Families and Councilmembers at Shelter Hearing Agree: “DC Needs More Affordable Housing!”

Last Thursday evening, Councilmember Jim Graham convened a public roundtable at the DC General family shelter to hear from families about their experiences both in the shelter and in getting access to shelter. Councilmembers Anita Bonds, Kenyan McDuffie, and Tommy Wells were also in attendance.

The number one message heard loud and clear by all in attendance was that DC needs more affordable housing. Families recounted losing their homes and being unable to find new housing they could afford. The majority of the parents who testified at the hearing were employed, but simply could not afford the rising cost of housing in the District. These parents shared harrowing stories of spending nights outside, sleeping in their cars, and spending months not knowing where they and their children would lay their heads down at night before they were placed in shelter.

The first parent to testify was Marcaus Scales, a single father who spent months sleeping from place to place and in his car before he finally got into shelter in November. Mr. Scales described being repeatedly turned away from the central intake site for families, with workers telling him that there were no resources for his family until the weather dropped below freezing. For months, his daughter stayed at her grandmother’s while he slept on the street and struggled each day to find assistance so he would not have to spend another day separated from her. Mr. Scales asked Councilmembers to help families like his afford housing in the District and described his recent experience with the shelter system as “humbling, but also frightening because I don’t see a way out.”

Other parents testified to similar difficulties in accessing the shelter system. Jessica Thomas and her partner spent two months sleeping in their car before they were admitted into shelter, their children sleeping inside a friend’s house nearby. Arleju Stephens testified that she and her children were living in a condemned house with a caved-in roof, and she was still denied shelter by intake workers who determined that the family had a safe place to stay despite those circumstances. She shared how her housing situation put her at risk of having her kids taken away. Her family was finally placed and has now been at DC General for 13 months because Ms. Stephens hasn’t been able to find housing that she can afford.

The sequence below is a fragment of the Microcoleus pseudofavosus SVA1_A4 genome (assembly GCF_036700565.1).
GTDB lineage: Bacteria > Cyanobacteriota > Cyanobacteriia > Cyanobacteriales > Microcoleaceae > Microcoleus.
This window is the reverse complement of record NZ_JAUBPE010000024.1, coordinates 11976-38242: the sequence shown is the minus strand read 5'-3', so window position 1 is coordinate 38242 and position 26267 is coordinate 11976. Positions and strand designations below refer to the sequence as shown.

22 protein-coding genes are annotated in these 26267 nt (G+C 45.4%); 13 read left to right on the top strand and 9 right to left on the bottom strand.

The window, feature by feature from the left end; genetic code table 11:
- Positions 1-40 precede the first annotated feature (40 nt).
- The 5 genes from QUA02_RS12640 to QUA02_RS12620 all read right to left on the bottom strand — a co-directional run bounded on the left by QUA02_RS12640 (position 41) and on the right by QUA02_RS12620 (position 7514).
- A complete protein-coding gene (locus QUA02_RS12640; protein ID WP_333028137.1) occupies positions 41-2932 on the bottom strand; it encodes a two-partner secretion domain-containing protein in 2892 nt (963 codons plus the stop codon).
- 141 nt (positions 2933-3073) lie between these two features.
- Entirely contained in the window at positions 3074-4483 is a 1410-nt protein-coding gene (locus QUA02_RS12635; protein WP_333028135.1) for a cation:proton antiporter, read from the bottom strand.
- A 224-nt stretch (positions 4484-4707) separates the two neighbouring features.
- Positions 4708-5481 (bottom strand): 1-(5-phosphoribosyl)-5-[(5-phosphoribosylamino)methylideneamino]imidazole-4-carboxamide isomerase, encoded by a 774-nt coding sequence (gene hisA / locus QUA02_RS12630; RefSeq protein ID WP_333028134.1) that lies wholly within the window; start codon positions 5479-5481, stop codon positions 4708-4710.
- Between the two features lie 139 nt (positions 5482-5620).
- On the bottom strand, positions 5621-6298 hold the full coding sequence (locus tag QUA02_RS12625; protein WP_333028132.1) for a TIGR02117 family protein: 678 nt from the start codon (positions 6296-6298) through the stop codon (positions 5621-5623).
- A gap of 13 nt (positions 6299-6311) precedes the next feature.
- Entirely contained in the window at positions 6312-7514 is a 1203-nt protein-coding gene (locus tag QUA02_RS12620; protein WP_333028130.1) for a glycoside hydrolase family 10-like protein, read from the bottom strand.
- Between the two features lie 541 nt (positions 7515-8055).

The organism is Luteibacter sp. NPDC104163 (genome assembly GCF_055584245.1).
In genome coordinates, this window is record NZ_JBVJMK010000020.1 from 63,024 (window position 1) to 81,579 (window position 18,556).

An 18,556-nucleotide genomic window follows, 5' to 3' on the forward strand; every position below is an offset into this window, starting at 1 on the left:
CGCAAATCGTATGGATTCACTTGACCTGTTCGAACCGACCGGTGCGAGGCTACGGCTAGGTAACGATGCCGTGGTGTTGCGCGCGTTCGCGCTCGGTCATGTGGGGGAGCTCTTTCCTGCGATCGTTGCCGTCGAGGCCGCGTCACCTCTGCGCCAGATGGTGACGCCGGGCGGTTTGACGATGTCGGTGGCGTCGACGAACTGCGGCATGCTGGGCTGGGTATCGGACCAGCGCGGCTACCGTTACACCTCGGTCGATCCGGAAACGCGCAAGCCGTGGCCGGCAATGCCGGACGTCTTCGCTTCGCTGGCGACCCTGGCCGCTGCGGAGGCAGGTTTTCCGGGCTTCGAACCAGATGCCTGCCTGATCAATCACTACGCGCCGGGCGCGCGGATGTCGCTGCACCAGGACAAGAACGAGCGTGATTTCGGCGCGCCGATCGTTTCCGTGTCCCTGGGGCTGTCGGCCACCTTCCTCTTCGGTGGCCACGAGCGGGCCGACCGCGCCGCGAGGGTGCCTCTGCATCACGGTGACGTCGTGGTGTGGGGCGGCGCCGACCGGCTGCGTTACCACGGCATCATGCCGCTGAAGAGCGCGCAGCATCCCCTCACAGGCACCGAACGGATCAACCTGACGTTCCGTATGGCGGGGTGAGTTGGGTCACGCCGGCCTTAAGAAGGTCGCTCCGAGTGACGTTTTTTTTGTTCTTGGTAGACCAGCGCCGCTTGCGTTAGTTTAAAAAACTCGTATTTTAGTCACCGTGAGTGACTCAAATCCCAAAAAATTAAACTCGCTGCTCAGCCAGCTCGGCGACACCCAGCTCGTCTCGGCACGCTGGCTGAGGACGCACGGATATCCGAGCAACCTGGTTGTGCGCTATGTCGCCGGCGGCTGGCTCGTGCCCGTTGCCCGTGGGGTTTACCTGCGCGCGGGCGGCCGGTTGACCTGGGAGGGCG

Families also testified about conditions at the shelter. In addition to complaints about the heat, plumbing, pests, power outages, and poor food quality, parents decried that their kids had nowhere to do homework, to play, and to simply be kids in a shelter where family members have no privacy and rules don’t allow socializing.

The recurring theme was that while the shelter is certainly better than being on the street, it is not an appropriate place for children to grow up. We absolutely agree.

Now is the time to take action.  Join The Fair Budget Coalition on Tuesday, March 5th at 3:30pm in Room 412 of the Wilson Building (1350 Pennsylvania Avenue) for a press conference and forum to address “The State of the District’s Poverty: What’s the Story Behind 600 Kids at DC General?”

This event is co-sponsored by Councilmembers Marion Barry, Anita Bonds, Jim Graham, Kenyan McDuffie, and Tommy Wells and will feature an in-depth discussion on the struggles facing thousands of DC residents living in poverty and the smart investments DC can make to end this cycle of poverty.

Here are some other ways you can get involved. Together, we WILL end homelessness and poverty in the District.

About Washington Legal Clinic for the Homeless

The Washington Legal Clinic for the Homeless envisions a just and inclusive community for all residents of the District of Columbia, where housing is a human right and where every individual and family has equal access to the resources they need to thrive. Our mission is to use the law to make justice a reality for our neighbors who struggle with homelessness and poverty. Combining community lawyering and advocacy to achieve our clients’ goals, our expert staff and network of volunteer attorneys provide low barrier, comprehensive legal services at intake sites throughout the District of Columbia, helping our clients to access housing, shelter, and life-saving services. Rooted in the experiences of this client work, we effectively blend system reform efforts, policy advocacy, community education and client engagement to advocate for long term improvements in local and federal programs that serve the low- and no-income community.
This entry was posted in DC Budget, DC Policies and Plans, Homelessness, Housing, Shelter, Take Action, Uncategorized. Bookmark the permalink.

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